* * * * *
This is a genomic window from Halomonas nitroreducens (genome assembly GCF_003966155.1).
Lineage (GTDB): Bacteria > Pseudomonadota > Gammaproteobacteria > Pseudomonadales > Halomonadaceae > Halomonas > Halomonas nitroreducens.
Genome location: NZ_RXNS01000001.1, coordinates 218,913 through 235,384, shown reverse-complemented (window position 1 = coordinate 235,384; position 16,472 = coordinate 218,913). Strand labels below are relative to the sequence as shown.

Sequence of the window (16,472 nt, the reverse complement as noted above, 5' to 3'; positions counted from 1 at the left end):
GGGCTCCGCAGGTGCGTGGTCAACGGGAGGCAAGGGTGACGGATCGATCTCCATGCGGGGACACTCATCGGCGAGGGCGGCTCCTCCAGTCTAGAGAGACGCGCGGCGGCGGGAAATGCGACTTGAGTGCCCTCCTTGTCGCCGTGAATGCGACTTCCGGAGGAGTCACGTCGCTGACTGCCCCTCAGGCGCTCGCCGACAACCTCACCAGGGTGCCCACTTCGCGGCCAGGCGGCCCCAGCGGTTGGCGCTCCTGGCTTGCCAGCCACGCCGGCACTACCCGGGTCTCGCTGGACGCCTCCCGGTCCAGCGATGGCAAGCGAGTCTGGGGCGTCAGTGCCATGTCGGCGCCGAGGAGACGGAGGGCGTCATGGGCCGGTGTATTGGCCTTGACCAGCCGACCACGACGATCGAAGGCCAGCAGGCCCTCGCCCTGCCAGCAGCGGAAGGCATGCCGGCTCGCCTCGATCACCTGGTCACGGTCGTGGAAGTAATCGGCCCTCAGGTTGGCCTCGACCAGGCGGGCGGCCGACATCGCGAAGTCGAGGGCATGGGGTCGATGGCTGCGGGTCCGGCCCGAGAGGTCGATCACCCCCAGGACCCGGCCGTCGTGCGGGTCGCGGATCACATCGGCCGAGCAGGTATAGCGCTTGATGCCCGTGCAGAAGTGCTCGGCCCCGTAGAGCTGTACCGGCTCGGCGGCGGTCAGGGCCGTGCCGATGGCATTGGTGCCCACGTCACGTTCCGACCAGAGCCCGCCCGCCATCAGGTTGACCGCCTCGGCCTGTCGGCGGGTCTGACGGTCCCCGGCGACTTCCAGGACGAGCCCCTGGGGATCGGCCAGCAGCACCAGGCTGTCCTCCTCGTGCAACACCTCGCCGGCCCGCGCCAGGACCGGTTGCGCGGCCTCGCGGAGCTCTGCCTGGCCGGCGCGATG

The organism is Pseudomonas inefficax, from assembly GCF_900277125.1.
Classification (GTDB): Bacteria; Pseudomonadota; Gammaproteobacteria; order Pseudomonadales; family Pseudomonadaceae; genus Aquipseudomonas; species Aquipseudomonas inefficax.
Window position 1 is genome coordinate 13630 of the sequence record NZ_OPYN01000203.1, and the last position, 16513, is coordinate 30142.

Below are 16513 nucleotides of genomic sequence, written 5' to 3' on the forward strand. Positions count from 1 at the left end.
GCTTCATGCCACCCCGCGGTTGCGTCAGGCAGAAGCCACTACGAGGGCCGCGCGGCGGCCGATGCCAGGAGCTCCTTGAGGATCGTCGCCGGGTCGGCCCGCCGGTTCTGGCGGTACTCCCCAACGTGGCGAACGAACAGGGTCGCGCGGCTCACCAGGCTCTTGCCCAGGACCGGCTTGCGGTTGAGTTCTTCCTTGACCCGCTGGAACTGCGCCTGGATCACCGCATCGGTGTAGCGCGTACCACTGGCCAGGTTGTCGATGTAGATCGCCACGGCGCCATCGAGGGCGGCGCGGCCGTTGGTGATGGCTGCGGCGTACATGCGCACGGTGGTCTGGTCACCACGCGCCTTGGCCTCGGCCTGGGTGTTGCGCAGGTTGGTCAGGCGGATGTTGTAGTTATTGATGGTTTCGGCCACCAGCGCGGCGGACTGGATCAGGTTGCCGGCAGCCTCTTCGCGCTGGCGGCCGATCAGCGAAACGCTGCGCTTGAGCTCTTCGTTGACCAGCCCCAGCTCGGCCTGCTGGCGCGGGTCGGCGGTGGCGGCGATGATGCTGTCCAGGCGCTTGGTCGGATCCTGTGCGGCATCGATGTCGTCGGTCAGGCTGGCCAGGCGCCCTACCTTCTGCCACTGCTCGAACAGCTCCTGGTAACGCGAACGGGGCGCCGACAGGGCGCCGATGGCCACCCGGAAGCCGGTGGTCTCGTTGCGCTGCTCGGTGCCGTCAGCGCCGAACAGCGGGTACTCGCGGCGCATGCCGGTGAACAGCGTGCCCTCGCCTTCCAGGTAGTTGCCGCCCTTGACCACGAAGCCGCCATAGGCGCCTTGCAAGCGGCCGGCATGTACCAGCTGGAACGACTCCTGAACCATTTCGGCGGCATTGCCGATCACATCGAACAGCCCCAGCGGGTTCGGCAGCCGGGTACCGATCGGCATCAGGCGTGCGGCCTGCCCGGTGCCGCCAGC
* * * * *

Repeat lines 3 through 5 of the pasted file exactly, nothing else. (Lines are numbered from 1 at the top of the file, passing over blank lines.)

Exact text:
Genome location: NZ_RXNS01000001.1, coordinates 218,913 through 235,384, shown reverse-complemented (window position 1 = coordinate 235,384; position 16,472 = coordinate 218,913). Strand labels below are relative to the sequence as shown.

Sequence of the window (16,472 nt, the reverse complement as noted above, 5' to 3'; positions counted from 1 at the left end):
GGGCTCCGCAGGTGCGTGGTCAACGGGAGGCAAGGGTGACGGATCGATCTCCATGCGGGGACACTCATCGGCGAGGGCGGCTCCTCCAGTCTAGAGAGACGCGCGGCGGCGGGAAATGCGACTTGAGTGCCCTCCTTGTCGCCGTGAATGCGACTTCCGGAGGAGTCACGTCGCTGACTGCCCCTCAGGCGCTCGCCGACAACCTCACCAGGGTGCCCACTTCGCGGCCAGGCGGCCCCAGCGGTTGGCGCTCCTGGCTTGCCAGCCACGCCGGCACTACCCGGGTCTCGCTGGACGCCTCCCGGTCCAGCGATGGCAAGCGAGTCTGGGGCGTCAGTGCCATGTCGGCGCCGAGGAGACGGAGGGCGTCATGGGCCGGTGTATTGGCCTTGACCAGCCGACCACGACGATCGAAGGCCAGCAGGCCCTCGCCCTGCCAGCAGCGGAAGGCATGCCGGCTCGCCTCGATCACCTGGTCACGGTCGTGGAAGTAATCGGCCCTCAGGTTGGCCTCGACCAGGCGGGCGGCCGACATCGCGAAGTCGAGGGCATGGGGTCGATGGCTGCGGGTCCGGCCCGAGAGGTCGATCACCCCCAGGACCCGGCCGTCGTGCGGGTCGCGGATCACATCGGCCGAGCAGGTATAGCGCTTGATGCCCGTGCAGAAGTGCTCGGCCCCGTAGAGCTGTACCGGCTCGGCGGCGGTCAGGGCCGTGCCGATGGCATTGGTGCCCACGTCACGTTCCGACCAGAGCCCGCCCGCCATCAGGTTGACCGCCTCGGCCTGTCGGCGGGTCTGACGGTCCCCGGCGACTTCCAGGACGAGCCCCTGGGGATCGGCCAGCAGCACCAGGCTGTCCTCCTCGTGCAACACCTCGCCGGCCCGCGCCAGGACCGGTTGCGCGGCCTCGCGGAGCTCTGCCTGGCCGGCGCGATG